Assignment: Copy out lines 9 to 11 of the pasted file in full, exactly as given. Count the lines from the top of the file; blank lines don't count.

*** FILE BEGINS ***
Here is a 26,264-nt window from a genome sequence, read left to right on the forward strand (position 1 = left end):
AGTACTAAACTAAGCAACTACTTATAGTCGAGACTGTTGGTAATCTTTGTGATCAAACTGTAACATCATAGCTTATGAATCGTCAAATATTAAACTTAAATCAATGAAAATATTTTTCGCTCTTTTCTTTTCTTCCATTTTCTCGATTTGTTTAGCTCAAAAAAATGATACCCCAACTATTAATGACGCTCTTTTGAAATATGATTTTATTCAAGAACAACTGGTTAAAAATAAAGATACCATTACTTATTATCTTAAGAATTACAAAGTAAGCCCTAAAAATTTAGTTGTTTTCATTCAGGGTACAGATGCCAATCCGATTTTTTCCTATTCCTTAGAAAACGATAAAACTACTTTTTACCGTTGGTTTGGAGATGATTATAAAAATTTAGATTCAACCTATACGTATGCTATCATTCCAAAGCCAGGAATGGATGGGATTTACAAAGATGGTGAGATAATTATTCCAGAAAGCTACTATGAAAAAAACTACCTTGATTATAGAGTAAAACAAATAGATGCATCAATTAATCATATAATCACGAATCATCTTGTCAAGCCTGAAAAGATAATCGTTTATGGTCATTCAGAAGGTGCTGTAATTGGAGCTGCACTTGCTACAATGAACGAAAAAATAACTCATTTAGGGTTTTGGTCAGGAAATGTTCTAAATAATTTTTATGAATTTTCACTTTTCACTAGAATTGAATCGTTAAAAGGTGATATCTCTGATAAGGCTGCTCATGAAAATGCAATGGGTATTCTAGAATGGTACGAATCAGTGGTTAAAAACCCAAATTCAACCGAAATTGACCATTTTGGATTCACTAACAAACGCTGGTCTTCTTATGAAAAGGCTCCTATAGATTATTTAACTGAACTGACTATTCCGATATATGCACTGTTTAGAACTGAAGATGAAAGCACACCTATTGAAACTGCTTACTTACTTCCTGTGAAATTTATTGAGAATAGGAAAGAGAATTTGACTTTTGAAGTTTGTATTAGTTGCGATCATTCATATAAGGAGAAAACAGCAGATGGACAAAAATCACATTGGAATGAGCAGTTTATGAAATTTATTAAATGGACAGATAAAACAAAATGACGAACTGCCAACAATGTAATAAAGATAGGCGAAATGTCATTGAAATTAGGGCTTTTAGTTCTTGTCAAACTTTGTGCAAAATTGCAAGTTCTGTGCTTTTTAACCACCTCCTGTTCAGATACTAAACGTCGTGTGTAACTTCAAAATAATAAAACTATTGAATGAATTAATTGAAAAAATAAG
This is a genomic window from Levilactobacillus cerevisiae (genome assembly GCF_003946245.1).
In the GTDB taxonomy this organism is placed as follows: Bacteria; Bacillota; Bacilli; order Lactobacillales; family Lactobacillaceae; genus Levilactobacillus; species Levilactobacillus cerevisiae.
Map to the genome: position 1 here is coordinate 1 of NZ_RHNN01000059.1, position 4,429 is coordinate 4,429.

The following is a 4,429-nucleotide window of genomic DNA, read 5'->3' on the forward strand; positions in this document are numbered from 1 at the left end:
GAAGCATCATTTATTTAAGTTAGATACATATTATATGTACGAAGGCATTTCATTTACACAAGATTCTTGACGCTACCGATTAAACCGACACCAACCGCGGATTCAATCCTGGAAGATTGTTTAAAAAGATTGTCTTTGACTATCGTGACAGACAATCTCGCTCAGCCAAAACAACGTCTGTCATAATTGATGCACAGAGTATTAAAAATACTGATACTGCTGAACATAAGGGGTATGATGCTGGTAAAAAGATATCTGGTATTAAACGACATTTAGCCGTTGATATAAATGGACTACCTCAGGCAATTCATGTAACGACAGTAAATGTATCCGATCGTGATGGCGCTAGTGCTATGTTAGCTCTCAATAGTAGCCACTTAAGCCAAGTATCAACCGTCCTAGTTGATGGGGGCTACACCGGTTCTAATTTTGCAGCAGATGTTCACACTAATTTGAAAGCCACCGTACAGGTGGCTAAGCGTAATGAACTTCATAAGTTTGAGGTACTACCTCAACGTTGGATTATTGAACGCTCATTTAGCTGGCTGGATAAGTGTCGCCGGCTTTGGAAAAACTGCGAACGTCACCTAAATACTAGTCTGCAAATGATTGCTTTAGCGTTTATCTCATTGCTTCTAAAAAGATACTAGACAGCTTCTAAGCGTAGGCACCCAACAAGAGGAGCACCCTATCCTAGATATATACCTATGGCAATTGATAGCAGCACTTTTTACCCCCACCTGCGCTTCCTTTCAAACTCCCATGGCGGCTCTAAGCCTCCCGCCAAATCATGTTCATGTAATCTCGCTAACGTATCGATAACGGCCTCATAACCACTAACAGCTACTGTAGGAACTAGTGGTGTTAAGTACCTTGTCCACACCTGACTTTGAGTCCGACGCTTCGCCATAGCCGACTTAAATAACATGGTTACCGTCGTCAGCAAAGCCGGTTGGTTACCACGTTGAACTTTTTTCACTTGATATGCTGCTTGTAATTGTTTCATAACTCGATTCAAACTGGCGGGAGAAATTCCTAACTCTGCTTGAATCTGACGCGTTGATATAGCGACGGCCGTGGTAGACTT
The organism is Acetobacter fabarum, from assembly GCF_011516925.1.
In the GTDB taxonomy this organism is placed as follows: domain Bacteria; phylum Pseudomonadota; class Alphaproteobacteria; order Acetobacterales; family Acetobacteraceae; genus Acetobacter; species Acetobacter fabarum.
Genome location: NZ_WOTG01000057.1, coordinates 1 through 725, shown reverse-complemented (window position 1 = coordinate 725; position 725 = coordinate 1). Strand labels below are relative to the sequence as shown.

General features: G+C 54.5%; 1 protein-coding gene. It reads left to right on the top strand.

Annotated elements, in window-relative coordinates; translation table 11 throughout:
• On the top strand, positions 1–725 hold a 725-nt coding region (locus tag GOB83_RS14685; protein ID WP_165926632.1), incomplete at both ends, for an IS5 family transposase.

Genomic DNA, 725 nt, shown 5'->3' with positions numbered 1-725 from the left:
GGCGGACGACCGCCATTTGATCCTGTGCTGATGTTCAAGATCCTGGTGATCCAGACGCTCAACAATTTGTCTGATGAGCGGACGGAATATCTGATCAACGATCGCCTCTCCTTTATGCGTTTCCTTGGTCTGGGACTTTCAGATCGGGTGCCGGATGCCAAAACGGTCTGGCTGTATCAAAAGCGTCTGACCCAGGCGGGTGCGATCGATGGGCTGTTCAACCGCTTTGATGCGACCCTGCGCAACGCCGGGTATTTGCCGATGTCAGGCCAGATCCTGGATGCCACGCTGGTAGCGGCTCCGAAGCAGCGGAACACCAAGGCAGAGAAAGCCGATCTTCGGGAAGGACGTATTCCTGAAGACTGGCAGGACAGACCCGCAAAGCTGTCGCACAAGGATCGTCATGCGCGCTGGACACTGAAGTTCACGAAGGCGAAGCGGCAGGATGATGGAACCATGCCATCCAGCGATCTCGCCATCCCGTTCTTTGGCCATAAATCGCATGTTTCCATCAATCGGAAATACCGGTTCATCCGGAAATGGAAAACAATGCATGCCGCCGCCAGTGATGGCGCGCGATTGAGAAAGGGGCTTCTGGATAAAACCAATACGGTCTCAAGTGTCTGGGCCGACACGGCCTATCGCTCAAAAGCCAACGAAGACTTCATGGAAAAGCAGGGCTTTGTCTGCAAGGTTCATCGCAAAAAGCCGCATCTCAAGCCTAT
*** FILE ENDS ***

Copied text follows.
In the GTDB taxonomy this organism is placed as follows: domain Bacteria; phylum Pseudomonadota; class Alphaproteobacteria; order Acetobacterales; family Acetobacteraceae; genus Acetobacter; species Acetobacter fabarum.
Genome location: NZ_WOTG01000057.1, coordinates 1 through 725, shown reverse-complemented (window position 1 = coordinate 725; position 725 = coordinate 1). Strand labels below are relative to the sequence as shown.

General features: G+C 54.5%; 1 protein-coding gene. It reads left to right on the top strand.